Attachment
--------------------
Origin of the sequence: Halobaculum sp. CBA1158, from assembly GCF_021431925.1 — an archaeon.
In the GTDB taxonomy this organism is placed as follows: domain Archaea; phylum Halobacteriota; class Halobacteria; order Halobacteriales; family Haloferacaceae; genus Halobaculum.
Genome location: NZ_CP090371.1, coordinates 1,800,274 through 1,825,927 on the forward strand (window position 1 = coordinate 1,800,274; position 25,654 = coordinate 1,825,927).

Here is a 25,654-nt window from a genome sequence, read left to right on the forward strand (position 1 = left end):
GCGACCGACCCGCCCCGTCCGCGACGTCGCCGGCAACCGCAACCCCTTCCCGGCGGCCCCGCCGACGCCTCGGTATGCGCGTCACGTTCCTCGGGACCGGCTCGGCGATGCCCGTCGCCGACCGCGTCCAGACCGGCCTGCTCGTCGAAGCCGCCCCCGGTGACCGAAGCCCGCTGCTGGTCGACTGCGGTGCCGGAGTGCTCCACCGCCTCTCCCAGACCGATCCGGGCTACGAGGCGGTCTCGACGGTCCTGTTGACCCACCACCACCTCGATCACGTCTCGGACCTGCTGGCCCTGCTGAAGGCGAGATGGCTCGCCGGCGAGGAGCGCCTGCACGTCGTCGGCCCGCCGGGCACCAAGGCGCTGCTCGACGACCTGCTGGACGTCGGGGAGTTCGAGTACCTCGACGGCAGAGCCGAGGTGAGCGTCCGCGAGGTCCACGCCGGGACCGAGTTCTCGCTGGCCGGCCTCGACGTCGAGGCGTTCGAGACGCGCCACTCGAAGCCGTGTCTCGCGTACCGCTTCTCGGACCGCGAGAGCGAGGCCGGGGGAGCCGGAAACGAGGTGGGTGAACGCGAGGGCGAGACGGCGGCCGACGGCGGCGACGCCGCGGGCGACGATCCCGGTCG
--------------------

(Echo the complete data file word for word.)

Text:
Origin of the sequence: Halobaculum sp. CBA1158, from assembly GCF_021431925.1 — an archaeon.
In the GTDB taxonomy this organism is placed as follows: domain Archaea; phylum Halobacteriota; class Halobacteria; order Halobacteriales; family Haloferacaceae; genus Halobaculum.
Genome location: NZ_CP090371.1, coordinates 1,800,274 through 1,825,927 on the forward strand (window position 1 = coordinate 1,800,274; position 25,654 = coordinate 1,825,927).

Here is a 25,654-nt window from a genome sequence, read left to right on the forward strand (position 1 = left end):
GCGACCGACCCGCCCCGTCCGCGACGTCGCCGGCAACCGCAACCCCTTCCCGGCGGCCCCGCCGACGCCTCGGTATGCGCGTCACGTTCCTCGGGACCGGCTCGGCGATGCCCGTCGCCGACCGCGTCCAGACCGGCCTGCTCGTCGAAGCCGCCCCCGGTGACCGAAGCCCGCTGCTGGTCGACTGCGGTGCCGGAGTGCTCCACCGCCTCTCCCAGACCGATCCGGGCTACGAGGCGGTCTCGACGGTCCTGTTGACCCACCACCACCTCGATCACGTCTCGGACCTGCTGGCCCTGCTGAAGGCGAGATGGCTCGCCGGCGAGGAGCGCCTGCACGTCGTCGGCCCGCCGGGCACCAAGGCGCTGCTCGACGACCTGCTGGACGTCGGGGAGTTCGAGTACCTCGACGGCAGAGCCGAGGTGAGCGTCCGCGAGGTCCACGCCGGGACCGAGTTCTCGCTGGCCGGCCTCGACGTCGAGGCGTTCGAGACGCGCCACTCGAAGCCGTGTCTCGCGTACCGCTTCTCGGACCGCGAGAGCGAGGCCGGGGGAGCCGGAAACGAGGTGGGTGAACGCGAGGGCGAGACGGCGGCCGACGGCGGCGACGCCGCGGGCGACGATCCCGGTCG